Thunderkraft: Totentanz

With their sound tagged as Industrial Folk Death Black Metal, quite a mouthful as you can see, the new album from Ukrainian metalers Thunderkraft has a lot to live up to and maybe some doubt to dispel as well from such a broad labelling. The proof is though with their magnificent new album Totentanz, the band more than fills the requirements of such a wide scope of sound.  The album is mesmeric and downright glorious, as well as unpredictable, wonderfully surprising, and in many ways self centred. The band knows what it wants and where they wish to go with their sound, and it is that surety and determination plus the fact that the music and ideas are simply stunning, that makes the album such an impressive release.

Thunderkraft came to be in 2001, the band built on the desire to blend the members love of death metal and Ukrainian folklore with a black metal flavouring. Active and well respected on the live scene the band released their debut album The Banner Of Victory in 2005 to a strong acclaim. Despite this the band hit a lull and during that time revisited their approach and music. Totentanz sees them returning with a new electronic aspect to their music wrapped in sweeping symphonic moods and elements all meshed with their existing thunderous sound. The result is an experimental and adventurous deviation to their previous creativity which is thoroughly satisfying and inspiring.

The album opens on a fanfare and chest beating charge veined by an intimidating riff taken straight out of ‘Walk’ from Pantera. That sound can be borrowed, stolen as many times as it likes and it can never lose its power as shown here on Настане Час [A Time Will Come]. The song explodes into crashing guitars, combative rhythms, and wanton symphonic keys, the folk majesty of the song courting the senses with a fine grace beneath the thunderous intensity surrounding it. The song as an opener is an instant wakeup call and invitation to the rest of the album which gets better and better from there on in.

With lyrics in either Ukrainian, Russian or German, the explorations of “mankind’s relation to the past, ideas of greatness and boundless possibilities of the human spirit, and the strength of will and character”, and the problems he has with them are lost to us of limited language skills but with music that veers from pulsating to ferocious stopping at every station in between there is never an issue, the emotion unleashed and instigated within all consuming and deeply pleasing. The mighty Totentanz [Dance of The Dead] explores the electronic side of the bands new sound deliciously merging the aggression with a vibrant hypnotic drive, the song infectious with stirring keys from Ann in tow with the pillaging riffs of guitarist Alafern and bassist Sigurd, the duo conspiring together with mischief and high intensity. The song leaves one breathless, its energy and imagination swarming through the ear like a melodic tsunami.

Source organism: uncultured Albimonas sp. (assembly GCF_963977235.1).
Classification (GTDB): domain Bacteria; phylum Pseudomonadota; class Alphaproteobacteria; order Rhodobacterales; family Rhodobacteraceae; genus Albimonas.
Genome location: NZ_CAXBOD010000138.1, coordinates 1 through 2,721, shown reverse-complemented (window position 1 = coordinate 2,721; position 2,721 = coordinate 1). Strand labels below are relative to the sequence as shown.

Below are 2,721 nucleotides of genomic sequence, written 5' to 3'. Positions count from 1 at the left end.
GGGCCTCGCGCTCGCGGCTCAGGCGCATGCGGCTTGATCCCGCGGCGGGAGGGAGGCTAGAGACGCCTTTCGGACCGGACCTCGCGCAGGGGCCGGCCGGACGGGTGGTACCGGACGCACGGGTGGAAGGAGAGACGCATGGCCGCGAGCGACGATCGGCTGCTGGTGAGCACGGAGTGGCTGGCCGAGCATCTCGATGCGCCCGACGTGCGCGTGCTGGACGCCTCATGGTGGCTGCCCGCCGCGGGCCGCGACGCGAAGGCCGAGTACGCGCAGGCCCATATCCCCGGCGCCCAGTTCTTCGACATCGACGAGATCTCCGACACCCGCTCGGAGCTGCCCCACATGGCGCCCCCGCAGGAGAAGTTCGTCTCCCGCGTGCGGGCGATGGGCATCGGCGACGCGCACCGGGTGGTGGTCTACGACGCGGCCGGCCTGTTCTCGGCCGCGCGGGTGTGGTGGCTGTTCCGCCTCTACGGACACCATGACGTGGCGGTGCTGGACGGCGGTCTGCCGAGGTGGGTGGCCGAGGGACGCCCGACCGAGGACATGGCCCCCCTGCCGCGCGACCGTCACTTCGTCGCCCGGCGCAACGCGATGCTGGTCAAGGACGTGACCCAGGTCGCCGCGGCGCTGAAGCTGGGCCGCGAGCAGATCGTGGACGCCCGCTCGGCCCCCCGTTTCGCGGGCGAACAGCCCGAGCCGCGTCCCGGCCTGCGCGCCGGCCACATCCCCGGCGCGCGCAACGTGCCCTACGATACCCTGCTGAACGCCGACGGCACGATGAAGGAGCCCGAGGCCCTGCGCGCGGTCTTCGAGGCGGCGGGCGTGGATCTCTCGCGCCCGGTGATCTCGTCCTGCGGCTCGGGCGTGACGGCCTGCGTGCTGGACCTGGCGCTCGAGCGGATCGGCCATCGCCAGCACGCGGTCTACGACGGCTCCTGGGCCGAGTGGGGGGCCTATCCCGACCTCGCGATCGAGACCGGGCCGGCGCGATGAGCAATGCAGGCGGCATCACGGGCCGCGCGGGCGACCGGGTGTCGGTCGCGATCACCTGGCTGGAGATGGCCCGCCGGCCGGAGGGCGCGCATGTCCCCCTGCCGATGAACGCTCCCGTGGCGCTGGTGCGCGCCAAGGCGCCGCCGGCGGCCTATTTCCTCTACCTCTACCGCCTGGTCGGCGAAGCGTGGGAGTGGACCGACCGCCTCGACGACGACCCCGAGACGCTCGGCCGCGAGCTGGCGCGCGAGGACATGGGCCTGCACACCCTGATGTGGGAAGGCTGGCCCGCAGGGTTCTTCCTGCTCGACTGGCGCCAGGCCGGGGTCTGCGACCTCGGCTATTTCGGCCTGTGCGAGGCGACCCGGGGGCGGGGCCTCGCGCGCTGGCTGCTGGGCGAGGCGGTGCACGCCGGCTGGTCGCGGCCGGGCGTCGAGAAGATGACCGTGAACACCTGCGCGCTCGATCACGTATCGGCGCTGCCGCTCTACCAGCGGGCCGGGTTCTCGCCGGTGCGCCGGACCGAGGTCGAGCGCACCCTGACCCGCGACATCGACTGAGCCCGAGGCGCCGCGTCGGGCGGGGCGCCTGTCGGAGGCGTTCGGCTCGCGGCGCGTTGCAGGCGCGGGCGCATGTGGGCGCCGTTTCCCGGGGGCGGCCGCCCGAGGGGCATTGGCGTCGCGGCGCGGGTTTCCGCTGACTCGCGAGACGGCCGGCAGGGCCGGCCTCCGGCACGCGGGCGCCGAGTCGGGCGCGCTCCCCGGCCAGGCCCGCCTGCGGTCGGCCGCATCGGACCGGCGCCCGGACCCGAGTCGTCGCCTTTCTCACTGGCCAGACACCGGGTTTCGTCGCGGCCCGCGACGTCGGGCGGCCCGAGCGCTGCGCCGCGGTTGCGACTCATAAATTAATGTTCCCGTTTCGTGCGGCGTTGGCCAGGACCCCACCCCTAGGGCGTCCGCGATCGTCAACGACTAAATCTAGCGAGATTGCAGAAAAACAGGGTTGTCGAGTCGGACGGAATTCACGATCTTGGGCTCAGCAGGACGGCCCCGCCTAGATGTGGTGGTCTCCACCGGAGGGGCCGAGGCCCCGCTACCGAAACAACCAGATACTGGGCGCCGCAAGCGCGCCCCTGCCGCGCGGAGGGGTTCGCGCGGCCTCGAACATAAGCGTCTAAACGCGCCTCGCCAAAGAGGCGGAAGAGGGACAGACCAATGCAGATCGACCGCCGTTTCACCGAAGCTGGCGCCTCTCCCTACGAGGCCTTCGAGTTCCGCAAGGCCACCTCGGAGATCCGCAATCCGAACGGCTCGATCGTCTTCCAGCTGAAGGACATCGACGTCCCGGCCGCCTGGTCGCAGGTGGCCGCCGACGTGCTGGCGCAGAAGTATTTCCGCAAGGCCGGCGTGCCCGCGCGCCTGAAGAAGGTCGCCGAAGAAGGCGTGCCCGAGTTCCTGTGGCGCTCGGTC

With songs like the stomp fest Свiт Майбутнього [The Future World] and the triumphant Навстречу Новой Заре [Towards A New Dawn] bringing light and dark together in a perfect bewitching union, Thunderkraft never lessen their grip on the ear and beyond. Alafern’s vocals growl and pace tracks as menacingly as the striking rhythms of drummer Munruthel and the intimidating riffs that spine each song. This gives the release a muscle that demands and receives full attention to allow the melodic ingenuity and provocative ideas to dazzle and tease, whilst the added likes of the flute and violins alongside the industrial synth sounds venture into untested grounds with the ultimate of success.

The album is so diverse and varied it takes more than a couple of plays to fully discover all of its corners. This is epitomized by the best song on Totentanz where the band seem to throw everything into its creative well to produce a song which should not work but does to the highest level. Смятая Повесть [A Crumpled Story] is a blackened manipulation, its scorched groove winding around the senses squeezing tightly as strings tempt and taunt the ear. Metallic beats harkens the songs grand design with riffs incessantly poking, keys venturing into the cosmos, and jazz and brass interloping to great effect. The song is a visual play for the mind, its carnival mischief and eager violations an exhilarating stimulus for thoughts and the heart.

Totentanz is simply excellent and a feast to delve into constantly. With a sound that can be best described as the likes of Dominanz and Rammstein whisked into frenzy with the likes of Turisas and P&H, Thunderkraft have returned and emerged as an important new breath for multiple genres.

RingMaster 13/03/2012

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